And perhaps you need both? If JS is off and React is broken, the form should submit as normal to a normal PHP script that outputs the normal form result page.
So you’ve mixed outputting a normal every day PHP page that includes a component controlled with React. The React stuff communicates over ajax back to the server but talks to the PHP API and gets JSON data back, not “pages”. React doesn’t have to do your routing or render the pages if you don’t want it to. And you don’t need a Node server to create PHP API endpoints.
This is, again, one of the best features of React that made it so popular. You can stick it just here or there as needed to control just the small “reactive” parts of a page you might need it to. It doesn’t have to control the entire page, routing, or rendering. You don’t need state management, Node, a Mongo server, or whatever else. It just waits for user events and potentially communicates to the server for some new data. For simple stuff you may not even need JSX.
Ok, you lost me on the last part. How are you delivering React to the client? I am assuming they are using your domain name which will come to the Apache server, right? So how am I delivering partial pages or just some pages from React and the rest form php?
I get the part about once it is out there I can get data from the server via ajax JSON calls. I do that now with JQuery. Where I’m having the problem is seeing how they run together and how they are both being delivered.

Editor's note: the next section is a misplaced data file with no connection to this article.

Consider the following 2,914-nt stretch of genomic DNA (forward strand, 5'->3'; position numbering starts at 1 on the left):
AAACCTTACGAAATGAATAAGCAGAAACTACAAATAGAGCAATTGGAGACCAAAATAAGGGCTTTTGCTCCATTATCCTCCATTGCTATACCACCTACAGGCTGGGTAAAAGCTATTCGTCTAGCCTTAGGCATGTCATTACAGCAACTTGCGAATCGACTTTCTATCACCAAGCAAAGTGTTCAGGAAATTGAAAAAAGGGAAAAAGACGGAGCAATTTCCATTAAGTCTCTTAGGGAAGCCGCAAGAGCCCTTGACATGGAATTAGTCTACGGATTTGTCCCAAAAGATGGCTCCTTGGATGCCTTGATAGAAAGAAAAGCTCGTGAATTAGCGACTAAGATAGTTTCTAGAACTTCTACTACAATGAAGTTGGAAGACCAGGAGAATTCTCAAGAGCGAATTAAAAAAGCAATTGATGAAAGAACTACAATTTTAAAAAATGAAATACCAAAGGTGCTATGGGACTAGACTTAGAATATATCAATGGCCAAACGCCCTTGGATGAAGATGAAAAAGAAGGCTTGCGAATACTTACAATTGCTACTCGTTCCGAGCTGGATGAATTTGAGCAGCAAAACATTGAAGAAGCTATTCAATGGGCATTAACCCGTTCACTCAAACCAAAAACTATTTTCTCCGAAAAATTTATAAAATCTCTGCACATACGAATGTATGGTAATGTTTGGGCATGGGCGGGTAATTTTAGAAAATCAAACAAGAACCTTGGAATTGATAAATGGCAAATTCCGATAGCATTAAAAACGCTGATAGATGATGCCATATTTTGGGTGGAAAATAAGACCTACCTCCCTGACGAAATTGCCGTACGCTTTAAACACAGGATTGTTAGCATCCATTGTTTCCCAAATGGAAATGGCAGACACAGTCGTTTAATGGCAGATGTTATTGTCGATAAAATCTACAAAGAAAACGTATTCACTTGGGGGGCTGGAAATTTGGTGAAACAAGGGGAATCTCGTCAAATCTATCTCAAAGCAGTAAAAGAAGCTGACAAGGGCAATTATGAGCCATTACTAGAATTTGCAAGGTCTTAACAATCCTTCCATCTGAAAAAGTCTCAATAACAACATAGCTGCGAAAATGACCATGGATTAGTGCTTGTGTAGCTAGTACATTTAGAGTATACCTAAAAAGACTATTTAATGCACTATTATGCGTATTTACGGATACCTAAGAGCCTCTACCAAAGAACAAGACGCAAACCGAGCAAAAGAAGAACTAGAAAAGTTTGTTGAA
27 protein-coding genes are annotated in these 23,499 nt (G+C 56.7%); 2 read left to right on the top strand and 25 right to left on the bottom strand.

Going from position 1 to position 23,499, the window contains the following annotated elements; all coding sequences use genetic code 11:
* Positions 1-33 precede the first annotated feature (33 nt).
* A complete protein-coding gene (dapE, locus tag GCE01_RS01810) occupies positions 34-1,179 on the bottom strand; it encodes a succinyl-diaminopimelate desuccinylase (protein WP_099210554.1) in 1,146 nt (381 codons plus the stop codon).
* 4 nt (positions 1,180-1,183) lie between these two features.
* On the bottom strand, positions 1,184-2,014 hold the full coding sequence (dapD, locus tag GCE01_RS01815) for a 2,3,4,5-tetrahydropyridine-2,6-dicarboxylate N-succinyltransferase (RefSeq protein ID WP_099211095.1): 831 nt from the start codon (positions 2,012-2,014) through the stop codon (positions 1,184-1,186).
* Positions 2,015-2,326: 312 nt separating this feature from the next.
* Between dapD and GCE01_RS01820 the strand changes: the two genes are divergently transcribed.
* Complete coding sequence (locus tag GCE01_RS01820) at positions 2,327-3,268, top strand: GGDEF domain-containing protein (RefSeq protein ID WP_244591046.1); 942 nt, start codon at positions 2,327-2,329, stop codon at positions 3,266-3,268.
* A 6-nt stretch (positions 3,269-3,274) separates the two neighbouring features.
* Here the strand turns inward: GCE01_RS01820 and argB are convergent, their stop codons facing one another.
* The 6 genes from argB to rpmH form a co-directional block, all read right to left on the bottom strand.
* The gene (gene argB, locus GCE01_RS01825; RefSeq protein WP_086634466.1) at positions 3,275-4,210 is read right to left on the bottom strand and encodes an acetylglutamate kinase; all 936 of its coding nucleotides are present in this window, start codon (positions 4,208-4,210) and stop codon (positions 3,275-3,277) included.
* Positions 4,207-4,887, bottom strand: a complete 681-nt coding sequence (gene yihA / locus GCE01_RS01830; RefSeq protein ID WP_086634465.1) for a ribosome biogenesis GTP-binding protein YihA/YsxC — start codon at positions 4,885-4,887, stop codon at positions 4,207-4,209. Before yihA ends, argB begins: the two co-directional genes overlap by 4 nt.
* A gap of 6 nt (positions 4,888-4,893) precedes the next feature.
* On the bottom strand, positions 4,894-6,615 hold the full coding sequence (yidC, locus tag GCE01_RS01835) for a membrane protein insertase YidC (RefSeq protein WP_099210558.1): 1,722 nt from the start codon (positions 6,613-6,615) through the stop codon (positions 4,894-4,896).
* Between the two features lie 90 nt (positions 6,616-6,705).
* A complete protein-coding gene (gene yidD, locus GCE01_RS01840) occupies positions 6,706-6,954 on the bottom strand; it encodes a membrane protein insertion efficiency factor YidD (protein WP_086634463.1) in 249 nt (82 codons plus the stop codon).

I want to try something tomorrow with .htaccess seeing if I can get the server to recognize both a React call and a php call. That is the sticking point for me at least.
Thanks for the input also. I do appreciate it.
You shouldn’t need to do anything with htaccess. Nor is there a difference between a php call and a React call.
When React makes an ajax call, all it’s doing is making a normal GET or POST request to some endpoint you have, like say example.com/api/getstuff.php.
When React calls this page, it gets some JSON returned.
If a person visits this URL just with the browser, they would probably see some JSON too. Or you can code some sanity checks to make sure it’s only your React code that is able to call it.
Any time you want to get standard pages, they are opened as usual /example.com/somepage but when React needs to update, you will have alternate endpoints to use /example.com/api/getusers.php. You just have to code your own security to protect these API pages, which is a different discussion.
React is not based on “pages”, it’s based on components. You would load a component into some part of the page with normal JS code.
Load the React library, then code “hey go render your component into this HTML DIV over there”, done. React will then be in control of that little div component as long as the page is open.